Absolute darkness enveloped the Rector, with only the greenish glow of where his light had been a moment before imprinted on his vision. The air was close, and Reverend Proctor was at once intimately aware of his own loud shallow breaths as he fumbled through his pockets for a match. At last, after several blind paces along the gravel, he had the way lit before him again and the gate into the side of the church grounds loomed into view.

He was not sure how far ahead of him the gipsies’ wagon would be by now, but likely as not they would be headed for the church’s field. It had been where the last lot, at that time a great host of them, had camped. As he approached, Reverend Proctor started to tiptoe along the overgrown side of the track in an effort to hide his footsteps, even just a little.

Looking into the church grounds, he tried to make out if there were any intruders beyond. Nothing moved in the churchyard, and the darkened gothic building with its sharply pointed steeple appeared secure. The lych gate swung rather too loudly upon the Rector’s entry to the grounds. He had dismissed his predecessor’ gardener who had kept the gate oiled.

The front doors and the side door looked intact. Approaching the side doors, the Rector glanced up at the skull and bones that stood proud of the other stonework above his head. They were the markings of the Templars. It was not for nothing that Mrs Hill had been concerned about the place’s safety; for within, upon the altar was a golden cross, a relic of the ancient order, or so it was said.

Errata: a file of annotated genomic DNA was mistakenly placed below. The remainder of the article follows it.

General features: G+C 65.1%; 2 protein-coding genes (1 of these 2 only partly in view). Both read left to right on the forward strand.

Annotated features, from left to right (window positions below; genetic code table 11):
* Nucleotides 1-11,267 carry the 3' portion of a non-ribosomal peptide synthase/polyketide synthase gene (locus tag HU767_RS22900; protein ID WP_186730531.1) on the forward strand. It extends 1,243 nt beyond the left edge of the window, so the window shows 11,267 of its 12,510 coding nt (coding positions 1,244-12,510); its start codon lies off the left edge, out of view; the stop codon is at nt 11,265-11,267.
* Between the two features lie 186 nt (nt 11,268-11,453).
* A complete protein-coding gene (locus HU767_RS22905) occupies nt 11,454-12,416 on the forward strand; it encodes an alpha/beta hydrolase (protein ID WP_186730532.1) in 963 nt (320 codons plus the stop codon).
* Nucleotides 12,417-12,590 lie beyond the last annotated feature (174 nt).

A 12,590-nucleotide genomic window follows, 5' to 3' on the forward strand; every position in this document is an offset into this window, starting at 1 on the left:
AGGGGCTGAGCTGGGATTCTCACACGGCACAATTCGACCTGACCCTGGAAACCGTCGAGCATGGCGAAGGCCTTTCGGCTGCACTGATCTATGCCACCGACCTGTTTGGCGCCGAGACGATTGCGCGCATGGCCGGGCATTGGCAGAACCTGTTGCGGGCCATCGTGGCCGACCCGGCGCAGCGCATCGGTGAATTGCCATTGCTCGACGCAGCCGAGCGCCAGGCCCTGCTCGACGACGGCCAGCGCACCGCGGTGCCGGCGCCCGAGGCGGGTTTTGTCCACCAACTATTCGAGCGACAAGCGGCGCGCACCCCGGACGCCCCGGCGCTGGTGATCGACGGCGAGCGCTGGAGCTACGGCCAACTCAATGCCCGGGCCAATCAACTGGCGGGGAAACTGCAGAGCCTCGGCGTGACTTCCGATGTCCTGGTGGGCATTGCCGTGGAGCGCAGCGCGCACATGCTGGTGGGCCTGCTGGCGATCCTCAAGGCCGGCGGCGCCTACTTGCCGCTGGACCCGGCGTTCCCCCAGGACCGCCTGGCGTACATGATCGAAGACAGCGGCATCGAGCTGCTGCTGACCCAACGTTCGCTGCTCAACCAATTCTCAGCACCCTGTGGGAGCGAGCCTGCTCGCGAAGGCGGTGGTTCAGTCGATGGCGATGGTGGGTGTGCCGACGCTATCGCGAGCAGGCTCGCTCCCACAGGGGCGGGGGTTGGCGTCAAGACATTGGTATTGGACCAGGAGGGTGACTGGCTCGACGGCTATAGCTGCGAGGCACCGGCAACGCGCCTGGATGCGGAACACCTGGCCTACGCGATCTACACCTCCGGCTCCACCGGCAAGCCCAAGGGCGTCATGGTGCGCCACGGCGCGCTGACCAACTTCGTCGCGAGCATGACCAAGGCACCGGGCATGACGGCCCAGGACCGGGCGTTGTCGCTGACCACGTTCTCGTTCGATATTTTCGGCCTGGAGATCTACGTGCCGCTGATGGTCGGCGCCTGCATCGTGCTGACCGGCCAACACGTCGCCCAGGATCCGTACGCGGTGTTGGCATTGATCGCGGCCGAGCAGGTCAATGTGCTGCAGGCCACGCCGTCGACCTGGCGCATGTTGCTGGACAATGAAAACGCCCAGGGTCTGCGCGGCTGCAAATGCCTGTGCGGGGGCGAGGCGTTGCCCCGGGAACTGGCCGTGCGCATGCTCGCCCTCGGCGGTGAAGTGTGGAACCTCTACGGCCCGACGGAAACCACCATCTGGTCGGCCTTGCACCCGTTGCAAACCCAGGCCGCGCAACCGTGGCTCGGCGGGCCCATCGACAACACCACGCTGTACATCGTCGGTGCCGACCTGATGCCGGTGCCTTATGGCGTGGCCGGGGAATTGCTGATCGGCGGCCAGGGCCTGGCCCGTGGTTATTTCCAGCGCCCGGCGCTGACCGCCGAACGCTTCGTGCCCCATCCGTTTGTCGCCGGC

The Rector rattled the door. It was locked, as he had thought. He had left it that way an hour earlier when he returned to the village for the night. After turning the large rusty key in the lock, the Reverend had to push solidly to get the wooden doors, warped by weather and time, to open. The air within was completely still, and bone cold as well. The whiff of decay that was perennial in the church met his nose at once, but the Rector had grown too accustomed to it to notice.

The sound of each footstep on the stone echoed around the space as the ghostly altar, complete with golden cross, loomed ahead. Reverend Proctor realised he was ahead of the travellers, and set about igniting the gas torcheries. If they came, he did not want to be in the dark. By the time the nave was better lit under the flickering glow of the lights, the grinding of wagon wheels could be heard from beyond the walls.

Peering from one of the narrow windows next to the main doors the Rector could just about make out a large wagon pulling up by the closest tree. Its shadow flittered across the distant lights from the closest part of town. Several silhouetted figures were aboard. Almost immediately they dismounted and approached the church. There were three of them. One very large, and two who were close to the Reverend’s size but he could see no more. They spread out, slowly, but then honed in on the church’s entrances like dogs finding a scent. One approached the main doors and the other two investigated each side of the building.